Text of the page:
FERNS (MALE FERN), Dryopteris filix mas

Fern (Male) Plant

Ferns grow all over the world. They don't like direct sunlight. They would rather have it shady. If the sun is too direct or too hot, the fern will wither and die. The fern likes it kinda shady, kinda moist and kinda warm. Most ferns thrive in the rain forests, although they can be found in most damp forests.

The male fern got it's name “bear's paw” from a brown, creeping, hairy rhizome root that grows on top of the ground or just under the surface, and looks like a bear's paw. Fronds grow off of the mature root at the base and gradually unroll until the entire leaf, or frond, has expanded. The seeds are small spores which hide on the underneath side of the lower leaflets.
The genus name Dyopteris means “oak fern” in Greek and this is because this plant likes to grow in among the oak trees. The species is named filix mas, meaning male fern, because the plant is vigorous in its nature. The main active ingredient in the root is filicic acid. It is strong enough to make hookworms, tapeworms or intestinal parasites want to live someplace else.

Worms and parasites are much more common than most of us would imagine. In some parts of the world, they are very prevalent. Studies show that in some Third World countries, most of the people have some kind of parasites or worms in their body. World-wide, the numbers are staggering. 1.4 billion people have intestinal roundworms and 500 million have malaria, which is caused by a parasite. It is interesting to note that worms outrank cancer as man's deadliest enemy.
In the United States, they say that one person in five or six is a host to worms or parasites. If you have children and dogs and cats or other small animals, the chances are greater. Now, parasites and worms are bad, and if you happen to get a hookworm or tapeworm, that's really bad. I had a friend who had a tapeworm that was about 10 feet long. Doctor's couldn't figure out what was wrong with him. The worms can zap your strength, can cause all kinds of sickness and health problems, and they are very difficult to get rid of.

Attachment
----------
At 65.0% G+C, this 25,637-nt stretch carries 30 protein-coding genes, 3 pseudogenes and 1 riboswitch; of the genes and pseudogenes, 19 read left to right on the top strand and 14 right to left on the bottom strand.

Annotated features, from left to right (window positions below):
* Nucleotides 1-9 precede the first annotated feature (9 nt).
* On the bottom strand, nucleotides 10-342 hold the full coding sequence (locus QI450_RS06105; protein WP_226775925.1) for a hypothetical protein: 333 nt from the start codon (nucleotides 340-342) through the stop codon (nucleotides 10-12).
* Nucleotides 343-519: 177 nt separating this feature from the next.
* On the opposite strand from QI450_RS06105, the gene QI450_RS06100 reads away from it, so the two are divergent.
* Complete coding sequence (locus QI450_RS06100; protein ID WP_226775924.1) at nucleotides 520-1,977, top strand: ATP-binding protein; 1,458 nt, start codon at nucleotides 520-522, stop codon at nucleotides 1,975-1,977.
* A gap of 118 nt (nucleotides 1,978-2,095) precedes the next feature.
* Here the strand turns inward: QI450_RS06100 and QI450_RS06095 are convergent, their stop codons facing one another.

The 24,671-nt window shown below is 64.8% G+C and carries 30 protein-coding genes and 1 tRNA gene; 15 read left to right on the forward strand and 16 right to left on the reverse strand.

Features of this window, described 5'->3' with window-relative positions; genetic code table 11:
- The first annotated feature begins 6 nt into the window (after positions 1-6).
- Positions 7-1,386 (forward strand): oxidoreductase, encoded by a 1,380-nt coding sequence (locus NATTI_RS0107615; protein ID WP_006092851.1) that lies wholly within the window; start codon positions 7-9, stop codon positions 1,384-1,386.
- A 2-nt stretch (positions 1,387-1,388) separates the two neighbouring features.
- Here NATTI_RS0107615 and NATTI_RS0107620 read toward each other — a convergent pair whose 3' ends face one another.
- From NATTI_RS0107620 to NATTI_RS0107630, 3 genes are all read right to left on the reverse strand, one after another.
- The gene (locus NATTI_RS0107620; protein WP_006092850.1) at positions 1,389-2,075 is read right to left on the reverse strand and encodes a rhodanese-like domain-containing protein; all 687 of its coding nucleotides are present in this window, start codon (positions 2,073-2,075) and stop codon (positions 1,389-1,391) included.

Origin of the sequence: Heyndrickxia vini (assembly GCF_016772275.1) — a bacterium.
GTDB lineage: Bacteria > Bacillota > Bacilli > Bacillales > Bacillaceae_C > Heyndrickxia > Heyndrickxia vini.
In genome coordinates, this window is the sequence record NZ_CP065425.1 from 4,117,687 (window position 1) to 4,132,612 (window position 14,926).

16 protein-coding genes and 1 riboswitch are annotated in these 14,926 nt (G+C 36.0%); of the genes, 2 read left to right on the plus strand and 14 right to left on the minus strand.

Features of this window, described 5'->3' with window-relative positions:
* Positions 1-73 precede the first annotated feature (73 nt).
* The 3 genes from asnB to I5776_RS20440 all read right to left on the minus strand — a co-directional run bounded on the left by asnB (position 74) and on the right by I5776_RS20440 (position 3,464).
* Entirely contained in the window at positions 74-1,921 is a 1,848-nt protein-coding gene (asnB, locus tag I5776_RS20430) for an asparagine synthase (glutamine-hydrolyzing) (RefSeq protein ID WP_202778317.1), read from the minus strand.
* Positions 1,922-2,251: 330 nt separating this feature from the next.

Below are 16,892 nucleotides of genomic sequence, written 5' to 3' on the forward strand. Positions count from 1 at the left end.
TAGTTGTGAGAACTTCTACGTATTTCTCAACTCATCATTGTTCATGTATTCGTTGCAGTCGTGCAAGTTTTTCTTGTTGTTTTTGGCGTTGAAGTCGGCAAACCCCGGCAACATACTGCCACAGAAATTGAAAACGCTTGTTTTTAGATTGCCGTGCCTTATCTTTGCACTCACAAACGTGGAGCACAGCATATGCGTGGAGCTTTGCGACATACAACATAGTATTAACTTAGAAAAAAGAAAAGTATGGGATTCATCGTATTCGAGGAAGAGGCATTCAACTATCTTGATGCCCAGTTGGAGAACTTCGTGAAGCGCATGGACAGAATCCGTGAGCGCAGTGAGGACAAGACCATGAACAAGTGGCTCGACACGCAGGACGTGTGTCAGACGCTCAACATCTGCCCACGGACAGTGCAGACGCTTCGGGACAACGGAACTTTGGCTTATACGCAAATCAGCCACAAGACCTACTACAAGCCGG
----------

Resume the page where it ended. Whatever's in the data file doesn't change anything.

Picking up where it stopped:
There are many different kinds of parasite and worm remedies on the market these days, but most of them are loaded with chemical and drugs. However there are many herbal combinations that can discourage these little critters enough to make them want to leave their happy home inside our bodies and look for a new residence somewhere else. Some anthelmintic or vermifuge(used to destroy intestinal worms) herbs, besides male fern, are garlic, black walnut, tansy, blue flag, chaparral, gentian and eucalyptus. These are about the best all around vermifuge herbs that I know of. However, most of these herbs don't have a whole lot of effect on a tapeworm. Some experts say male fern is possibly the best tapeworm remedy there is. They say first eat onions, garlic, pickles and salted fish for a few days. The tapeworm doesn't like them. Then use one teaspoon of finely cut male fern root to a cup of hot water and steep the root. When cool, strain and drink one cup in the morning. The tea paralyzes the worm and it loses its grip on the intestine. The worm doesn't like the garlic, so it wants to get out. Do an enema or prune juice cleanse two hours after drinking the tea. Be sure you get the small end of the worm. That's the head of the worm, and it can grow a new body. Use this tea sparingly. Too much could be harmful. Male fern is good for more than just getting rid of tape worms. It is good against other parasites also.

An old folk tale tells of a curse that was placed on the fern by a pagan god who was jealous of its beauty. It cursed the plant so it could not have a blossom. But I think the curse was placed on the fern by the tapeworm, because the male fern is one of the few plants that can get rid of a tapeworm.

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